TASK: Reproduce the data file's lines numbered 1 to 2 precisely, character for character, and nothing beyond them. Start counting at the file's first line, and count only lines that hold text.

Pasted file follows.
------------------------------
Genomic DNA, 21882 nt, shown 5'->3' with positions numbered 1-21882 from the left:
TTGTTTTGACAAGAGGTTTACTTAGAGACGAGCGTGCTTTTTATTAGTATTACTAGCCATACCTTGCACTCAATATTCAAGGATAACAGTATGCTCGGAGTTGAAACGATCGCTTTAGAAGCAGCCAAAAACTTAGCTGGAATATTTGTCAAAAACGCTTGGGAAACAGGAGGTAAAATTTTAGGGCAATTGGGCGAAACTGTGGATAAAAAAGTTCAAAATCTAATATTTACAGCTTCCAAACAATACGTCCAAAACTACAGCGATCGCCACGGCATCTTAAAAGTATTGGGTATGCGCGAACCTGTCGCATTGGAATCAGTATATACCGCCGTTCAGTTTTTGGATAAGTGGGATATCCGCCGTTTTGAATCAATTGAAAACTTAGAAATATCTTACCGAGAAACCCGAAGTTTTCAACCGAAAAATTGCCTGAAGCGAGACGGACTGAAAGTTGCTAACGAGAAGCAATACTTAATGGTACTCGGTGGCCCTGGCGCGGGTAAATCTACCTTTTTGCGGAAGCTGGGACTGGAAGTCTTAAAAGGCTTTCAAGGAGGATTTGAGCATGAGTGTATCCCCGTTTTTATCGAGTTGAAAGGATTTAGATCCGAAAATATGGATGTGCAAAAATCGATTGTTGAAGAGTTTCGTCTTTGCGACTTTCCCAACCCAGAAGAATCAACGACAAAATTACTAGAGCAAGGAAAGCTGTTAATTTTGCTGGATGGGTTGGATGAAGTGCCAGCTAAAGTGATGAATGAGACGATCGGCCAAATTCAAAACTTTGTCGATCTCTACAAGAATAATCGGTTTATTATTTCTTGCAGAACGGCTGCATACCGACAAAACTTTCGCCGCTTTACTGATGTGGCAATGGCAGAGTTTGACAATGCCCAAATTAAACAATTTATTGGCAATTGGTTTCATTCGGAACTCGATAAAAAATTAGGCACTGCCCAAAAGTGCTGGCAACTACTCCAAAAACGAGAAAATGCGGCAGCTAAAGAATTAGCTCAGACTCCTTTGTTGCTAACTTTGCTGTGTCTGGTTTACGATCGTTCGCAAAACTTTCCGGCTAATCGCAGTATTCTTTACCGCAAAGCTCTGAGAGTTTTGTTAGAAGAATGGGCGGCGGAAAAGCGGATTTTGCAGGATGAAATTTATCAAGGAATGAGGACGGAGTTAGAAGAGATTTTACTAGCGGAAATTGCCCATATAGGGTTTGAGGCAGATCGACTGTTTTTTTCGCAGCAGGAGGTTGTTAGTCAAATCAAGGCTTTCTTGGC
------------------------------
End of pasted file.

Genomic DNA, 21882 nt, shown 5'->3' with positions numbered 1-21882 from the left:
TTGTTTTGACAAGAGGTTTACTTAGAGACGAGCGTGCTTTTTATTAGTATTACTAGCCATACCTTGCACTCAATATTCAAGGATAACAGTATGCTCGGAGTTGAAACGATCGCTTTAGAAGCAGCCAAAAACTTAGCTGGAATATTTGTCAAAAACGCTTGGGAAACAGGAGGTAAAATTTTAGGGCAATTGGGCGAAACTGTGGATAAAAAAGTTCAAAATCTAATATTTACAGCTTCCAAACAATACGTCCAAAACTACAGCGATCGCCACGGCATCTTAAAAGTATTGGGTATGCGCGAACCTGTCGCATTGGAATCAGTATATACCGCCGTTCAGTTTTTGGATAAGTGGGATATCCGCCGTTTTGAATCAATTGAAAACTTAGAAATATCTTACCGAGAAACCCGAAGTTTTCAACCGAAAAATTGCCTGAAGCGAGACGGACTGAAAGTTGCTAACGAGAAGCAATACTTAATGGTACTCGGTGGCCCTGGCGCGGGTAAATCTACCTTTTTGCGGAAGCTGGGACTGGAAGTCTTAAAAGGCTTTCAAGGAGGATTTGAGCATGAGTGTATCCCCGTTTTTATCGAGTTGAAAGGATTTAGATCCGAAAATATGGATGTGCAAAAATCGATTGTTGAAGAGTTTCGTCTTTGCGACTTTCCCAACCCAGAAGAATCAACGACAAAATTACTAGAGCAAGGAAAGCTGTTAATTTTGCTGGATGGGTTGGATGAAGTGCCAGCTAAAGTGATGAATGAGACGATCGGCCAAATTCAAAACTTTGTCGATCTCTACAAGAATAATCGGTTTATTATTTCTTGCAGAACGGCTGCATACCGACAAAACTTTCGCCGCTTTACTGATGTGGCAATGGCAGAGTTTGACAATGCCCAAATTAAACAATTTATTGGCAATTGGTTTCATTCGGAACTCGATAAAAAATTAGGCACTGCCCAAAAGTGCTGGCAACTACTCCAAAAACGAGAAAATGCGGCAGCTAAAGAATTAGCTCAGACTCCTTTGTTGCTAACTTTGCTGTGTCTGGTTTACGATCGTTCGCAAAACTTTCCGGCTAATCGCAGTATTCTTTACCGCAAAGCTCTGAGAGTTTTGTTAGAAGAATGGGCGGCGGAAAAGCGGATTTTGCAGGATGAAATTTATCAAGGAATGAGGACGGAGTTAGAAGAGATTTTACTAGCGGAAATTGCCCATATAGGGTTTGAGGCAGATCGACTGTTTTTTTCGCAGCAGGAGGTTGTTAGTCAAATCAAGGCTTTCTTGGC